Hannibal Lecter – just another monster or the Devil?

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There is always something entertaining about watching a good thriller. Not in the simple sense of the word, the suspense can be nerve-wracking, the terror almost unbearable, the violence scary, the spectator is waiting breathlessly to see if a heinous crime can be prevented. But it is entertaining in the sense that it isn’t meant to provoke deep thoughts or contemplation, but to create satisfaction that the mystery is solved, the criminal arrested, that the increasing tension is brought to a catharsis. The vast majority of spectators would never suspect religious ideas to be concealed within popular thrillers.

But a closer look at some of them may be surprising. Take, for example, The Silence of the Lambs, a thriller based on Thomas Harris’ novel, released in 1991. It is an extremely popular film, one of the few to get five Oscars at the Academy Awards, a huge box office success. Millions of spectators around the globe are horrified by the cruel and ruthless Hannibal Lecter. So what is it about this character that catches the imagination of so many? What makes him unique among a multitude of criminal characters appearing so often on our screens?

Perhaps it has to do with him fitting perfectly into a well-defined cultural pattern of evil set in our mind: that of the devil of the Judeo-Christian tradition. Our image of Satan has some very distinct characteristics: he is a stranger, wandering upon the earth. He is vain and deceitful, an embodiment of the sin of hubris. He can assume various appearances, some extremely attractive, standing in sharp contrast with his evil nature. He has a unique insight into the human soul. He is often physically deformed. And, of course, above all, he is the embodiment of ultimate evil, which will always prevail. He cannot be understood through psychological means; he is an eternal opponent of God, his evil provoking not only fear but also awe.

Now, take a look at Dr. Hannibal Lecter. In The Silence of the Lambs we don’t know where he came from, he has no family or friends. (Later, in Hannibal and in Hannibal’s Rising, Thomas Harris added more information about his life; many see them as reduced forms of Hannibal, and certainly not as popular.) Regardless of his imprisonment in humiliating conditions, he manifests contempt towards others. A refined character also in prison garb, as he escapes he skins one guard and covers himself with his face, and at the end of the film he looks like an attractive tourist, wearing a hat and sunglasses. In the novel he is depicted as having a six-fingered hand. His cannibalism is a relatively rare quality of the Christian devil, though Giotto depicts Satan eating human beings. It could be his way of desecrating the Eucharist, transforming the spiritual union with God into a savage eating of human flesh.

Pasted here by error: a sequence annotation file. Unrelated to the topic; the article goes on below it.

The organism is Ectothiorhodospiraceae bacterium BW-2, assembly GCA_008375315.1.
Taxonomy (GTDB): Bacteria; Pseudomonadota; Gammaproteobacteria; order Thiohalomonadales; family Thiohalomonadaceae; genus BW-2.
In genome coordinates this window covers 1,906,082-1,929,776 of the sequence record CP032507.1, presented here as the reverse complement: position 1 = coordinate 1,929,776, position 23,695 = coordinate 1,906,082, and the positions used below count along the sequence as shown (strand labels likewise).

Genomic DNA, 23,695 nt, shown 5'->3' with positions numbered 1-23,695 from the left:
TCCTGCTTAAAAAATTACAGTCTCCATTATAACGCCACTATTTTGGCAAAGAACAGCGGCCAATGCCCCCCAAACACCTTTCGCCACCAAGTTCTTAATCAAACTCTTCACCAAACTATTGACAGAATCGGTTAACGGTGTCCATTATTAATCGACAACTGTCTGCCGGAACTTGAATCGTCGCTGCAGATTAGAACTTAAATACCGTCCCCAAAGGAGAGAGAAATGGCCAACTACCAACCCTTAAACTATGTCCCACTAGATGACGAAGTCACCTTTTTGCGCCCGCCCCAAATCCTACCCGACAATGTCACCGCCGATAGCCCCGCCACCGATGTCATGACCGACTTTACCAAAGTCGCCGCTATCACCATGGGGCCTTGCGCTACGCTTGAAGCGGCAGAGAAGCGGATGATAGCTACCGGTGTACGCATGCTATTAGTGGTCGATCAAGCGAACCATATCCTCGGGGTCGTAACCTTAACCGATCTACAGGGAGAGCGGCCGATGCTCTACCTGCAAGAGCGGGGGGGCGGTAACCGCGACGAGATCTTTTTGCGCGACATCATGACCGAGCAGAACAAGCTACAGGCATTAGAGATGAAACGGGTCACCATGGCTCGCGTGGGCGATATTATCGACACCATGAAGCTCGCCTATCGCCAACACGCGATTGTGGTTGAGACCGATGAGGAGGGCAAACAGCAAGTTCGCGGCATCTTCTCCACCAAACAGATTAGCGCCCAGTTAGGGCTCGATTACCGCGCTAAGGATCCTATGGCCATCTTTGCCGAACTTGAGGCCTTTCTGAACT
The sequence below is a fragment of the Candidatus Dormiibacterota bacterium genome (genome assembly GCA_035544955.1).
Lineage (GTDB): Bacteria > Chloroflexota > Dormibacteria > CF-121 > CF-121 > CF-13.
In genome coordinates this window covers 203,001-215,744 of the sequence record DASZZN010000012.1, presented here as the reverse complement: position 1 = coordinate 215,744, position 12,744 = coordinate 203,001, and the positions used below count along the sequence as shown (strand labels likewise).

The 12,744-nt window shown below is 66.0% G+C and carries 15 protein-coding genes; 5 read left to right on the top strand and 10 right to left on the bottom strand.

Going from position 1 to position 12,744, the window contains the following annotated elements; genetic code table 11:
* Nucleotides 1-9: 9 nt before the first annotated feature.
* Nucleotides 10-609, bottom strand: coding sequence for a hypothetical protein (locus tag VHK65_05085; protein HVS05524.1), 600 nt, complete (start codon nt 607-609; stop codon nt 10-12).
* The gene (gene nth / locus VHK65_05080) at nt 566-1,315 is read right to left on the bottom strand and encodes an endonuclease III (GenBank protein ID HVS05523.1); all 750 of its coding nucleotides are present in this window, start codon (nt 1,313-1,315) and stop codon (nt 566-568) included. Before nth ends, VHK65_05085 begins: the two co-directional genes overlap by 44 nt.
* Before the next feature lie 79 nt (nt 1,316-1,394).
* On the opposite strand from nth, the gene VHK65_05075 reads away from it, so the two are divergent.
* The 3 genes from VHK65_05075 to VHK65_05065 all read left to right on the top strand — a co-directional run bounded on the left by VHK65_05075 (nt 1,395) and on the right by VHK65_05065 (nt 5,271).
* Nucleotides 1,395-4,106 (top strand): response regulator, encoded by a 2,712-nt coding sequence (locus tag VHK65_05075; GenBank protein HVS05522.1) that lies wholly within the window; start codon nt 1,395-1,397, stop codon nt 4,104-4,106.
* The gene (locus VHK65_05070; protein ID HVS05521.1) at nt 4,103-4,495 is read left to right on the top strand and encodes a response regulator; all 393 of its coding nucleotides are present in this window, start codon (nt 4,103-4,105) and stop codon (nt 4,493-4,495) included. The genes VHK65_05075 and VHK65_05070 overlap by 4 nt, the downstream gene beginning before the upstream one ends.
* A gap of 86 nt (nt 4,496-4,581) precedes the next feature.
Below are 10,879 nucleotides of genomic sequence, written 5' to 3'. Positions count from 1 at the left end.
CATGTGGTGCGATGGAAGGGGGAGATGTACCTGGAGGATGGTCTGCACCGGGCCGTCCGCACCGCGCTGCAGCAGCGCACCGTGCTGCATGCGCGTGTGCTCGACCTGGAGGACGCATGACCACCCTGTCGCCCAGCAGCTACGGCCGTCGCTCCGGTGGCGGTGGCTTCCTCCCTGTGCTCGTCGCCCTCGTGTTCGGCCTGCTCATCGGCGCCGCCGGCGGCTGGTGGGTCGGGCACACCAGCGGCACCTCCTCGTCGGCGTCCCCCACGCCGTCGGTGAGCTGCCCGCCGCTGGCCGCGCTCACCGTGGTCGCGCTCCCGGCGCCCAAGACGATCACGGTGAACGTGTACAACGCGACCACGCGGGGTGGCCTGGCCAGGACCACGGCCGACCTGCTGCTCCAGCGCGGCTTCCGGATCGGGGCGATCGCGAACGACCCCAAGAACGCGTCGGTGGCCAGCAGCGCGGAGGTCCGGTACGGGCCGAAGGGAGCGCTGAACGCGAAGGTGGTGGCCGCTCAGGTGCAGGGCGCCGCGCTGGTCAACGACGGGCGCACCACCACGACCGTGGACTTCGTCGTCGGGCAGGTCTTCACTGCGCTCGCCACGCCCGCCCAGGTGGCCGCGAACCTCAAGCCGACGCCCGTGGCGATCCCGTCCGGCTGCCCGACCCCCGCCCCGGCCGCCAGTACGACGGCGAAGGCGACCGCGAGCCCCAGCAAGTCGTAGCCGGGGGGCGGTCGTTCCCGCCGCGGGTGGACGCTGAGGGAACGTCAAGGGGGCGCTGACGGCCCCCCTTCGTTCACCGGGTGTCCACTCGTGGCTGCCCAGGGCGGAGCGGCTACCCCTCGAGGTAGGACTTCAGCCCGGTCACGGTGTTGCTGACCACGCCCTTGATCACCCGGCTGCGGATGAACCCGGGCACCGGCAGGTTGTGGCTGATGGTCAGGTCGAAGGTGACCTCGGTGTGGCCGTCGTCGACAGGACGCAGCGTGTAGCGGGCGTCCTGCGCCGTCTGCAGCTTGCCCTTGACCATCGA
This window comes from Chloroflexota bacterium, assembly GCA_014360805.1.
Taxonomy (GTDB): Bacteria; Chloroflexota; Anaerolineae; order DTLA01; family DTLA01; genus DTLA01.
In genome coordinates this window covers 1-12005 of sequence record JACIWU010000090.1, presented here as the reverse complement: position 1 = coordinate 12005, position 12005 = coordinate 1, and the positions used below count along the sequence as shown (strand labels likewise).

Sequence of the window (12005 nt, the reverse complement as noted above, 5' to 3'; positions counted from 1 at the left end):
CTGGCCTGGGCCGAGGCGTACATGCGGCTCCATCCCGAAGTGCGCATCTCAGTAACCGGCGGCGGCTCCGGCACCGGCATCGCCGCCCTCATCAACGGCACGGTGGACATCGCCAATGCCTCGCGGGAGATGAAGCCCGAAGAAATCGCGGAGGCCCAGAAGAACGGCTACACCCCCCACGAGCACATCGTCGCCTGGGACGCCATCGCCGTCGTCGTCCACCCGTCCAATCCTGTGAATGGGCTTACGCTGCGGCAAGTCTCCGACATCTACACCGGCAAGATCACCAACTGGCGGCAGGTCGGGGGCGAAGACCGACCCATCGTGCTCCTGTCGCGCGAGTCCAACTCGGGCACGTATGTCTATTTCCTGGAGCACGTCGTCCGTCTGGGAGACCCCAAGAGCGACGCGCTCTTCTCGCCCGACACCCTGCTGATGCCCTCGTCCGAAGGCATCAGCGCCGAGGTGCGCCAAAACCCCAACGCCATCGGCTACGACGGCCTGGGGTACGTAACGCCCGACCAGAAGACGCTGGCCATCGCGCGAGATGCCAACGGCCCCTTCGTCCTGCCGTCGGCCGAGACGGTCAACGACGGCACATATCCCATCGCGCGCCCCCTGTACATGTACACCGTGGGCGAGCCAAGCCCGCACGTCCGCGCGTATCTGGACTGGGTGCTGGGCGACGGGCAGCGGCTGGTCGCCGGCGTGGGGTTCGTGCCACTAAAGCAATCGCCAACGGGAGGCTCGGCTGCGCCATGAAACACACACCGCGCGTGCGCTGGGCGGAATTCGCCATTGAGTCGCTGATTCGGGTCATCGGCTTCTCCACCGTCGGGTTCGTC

And why exactly does the police ask for his advice? Surely there are other psychiatrists to consult. It is generally believed that he has an inner knowledge of the human soul and thus would be the only one who could understand the twisted logic of a psycho killer the police it trying to find. Clarice says “he damn sure sees through me,” and he observes she has a new band aid, without being able to see it. And above all, he says about himself: “Nothing happened to me, Officer Starling. I happened. You can’t reduce me to a set of influences. You’ve given up good and evil for behaviorism, Officer Starling. You’ve got everybody in moral dignity pants—nothing is ever anybody’s fault. Look at me, Officer Starling. Can you stand to say I’m evil? Am I evil, Officer Starling?” The spectators’ awe springs from their acknowledgment that no matter how hard people try to imprison him, he will escape

And there is a pact with the devil that Clarice makes. Traditionally, the devil wants the soul in the afterlife in return for granting a wish in this world. Here, perhaps a modern devil, Hannibal asks Clarice to reveal her childhood memories and traumas—her soul—and in return he will help her find the murderer.

Hannibal has been called a psychopath, sociopath, monster, Dracula—but interpreting him as a devil is fundamentally different. It is not merely descriptive, it sets the entire plot within the realm of “good” and “evil,” on moral grounds. As he says, no one judges anything in terms of right and wrong anymore, it is all about psychological analysis now.

Perhaps this is the heart of the outstanding success of The Silence of the Lambs: the spectators identify, even if unconsciously, a well-known cultural pattern, a character that feels so familiar, they simply know Hannibal is different from all other villains appearing on the screen. When they see his vanity, his power albeit his imprisonment in a small, dark, secluded cell, they know he will manage to escape; absolute evil, as we all know, can never truly be eliminated.

 

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